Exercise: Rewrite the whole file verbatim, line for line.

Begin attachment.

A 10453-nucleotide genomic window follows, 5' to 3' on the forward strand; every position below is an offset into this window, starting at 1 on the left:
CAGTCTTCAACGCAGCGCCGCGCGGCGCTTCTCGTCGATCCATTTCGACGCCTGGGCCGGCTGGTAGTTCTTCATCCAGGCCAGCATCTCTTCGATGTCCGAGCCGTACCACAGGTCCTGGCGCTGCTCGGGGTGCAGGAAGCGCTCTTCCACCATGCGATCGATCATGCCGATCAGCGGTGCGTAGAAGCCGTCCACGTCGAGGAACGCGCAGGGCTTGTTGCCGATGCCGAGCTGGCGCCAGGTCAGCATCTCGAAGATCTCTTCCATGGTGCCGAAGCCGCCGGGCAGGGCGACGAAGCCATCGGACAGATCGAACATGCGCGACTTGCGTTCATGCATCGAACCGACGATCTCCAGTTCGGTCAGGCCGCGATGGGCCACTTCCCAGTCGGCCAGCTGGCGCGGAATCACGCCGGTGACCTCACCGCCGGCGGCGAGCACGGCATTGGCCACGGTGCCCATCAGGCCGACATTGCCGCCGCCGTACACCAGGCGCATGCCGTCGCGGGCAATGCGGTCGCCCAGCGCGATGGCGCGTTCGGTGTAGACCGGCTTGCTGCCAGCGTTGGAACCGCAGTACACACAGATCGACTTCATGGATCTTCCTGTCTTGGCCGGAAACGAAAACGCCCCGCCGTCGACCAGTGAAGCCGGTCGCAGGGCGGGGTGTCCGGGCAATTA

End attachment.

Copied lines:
A 10453-nucleotide genomic window follows, 5' to 3' on the forward strand; every position below is an offset into this window, starting at 1 on the left:
CAGTCTTCAACGCAGCGCCGCGCGGCGCTTCTCGTCGATCCATTTCGACGCCTGGGCCGGCTGGTAGTTCTTCATCCAGGCCAGCATCTCTTCGATGTCCGAGCCGTACCACAGGTCCTGGCGCTGCTCGGGGTGCAGGAAGCGCTCTTCCACCATGCGATCGATCATGCCGATCAGCGGTGCGTAGAAGCCGTCCACGTCGAGGAACGCGCAGGGCTTGTTGCCGATGCCGAGCTGGCGCCAGGTCAGCATCTCGAAGATCTCTTCCATGGTGCCGAAGCCGCCGGGCAGGGCGACGAAGCCATCGGACAGATCGAACATGCGCGACTTGCGTTCATGCATCGAACCGACGATCTCCAGTTCGGTCAGGCCGCGATGGGCCACTTCCCAGTCGGCCAGCTGGCGCGGAATCACGCCGGTGACCTCACCGCCGGCGGCGAGCACGGCATTGGCCACGGTGCCCATCAGGCCGACATTGCCGCCGCCGTACACCAGGCGCATGCCGTCGCGGGCAATGCGGTCGCCCAGCGCGATGGCGCGTTCGGTGTAGACCGGCTTGCTGCCAGCGTTGGAACCGCAGTACACACAGATCGACTTCATGGATCTTCCTGTCTTGGCCGGAAACGAAAACGCCCCGCCGTCGACCAGTGAAGCCGGTCGCAGGGCGGGGTGTCCGGGCAATTA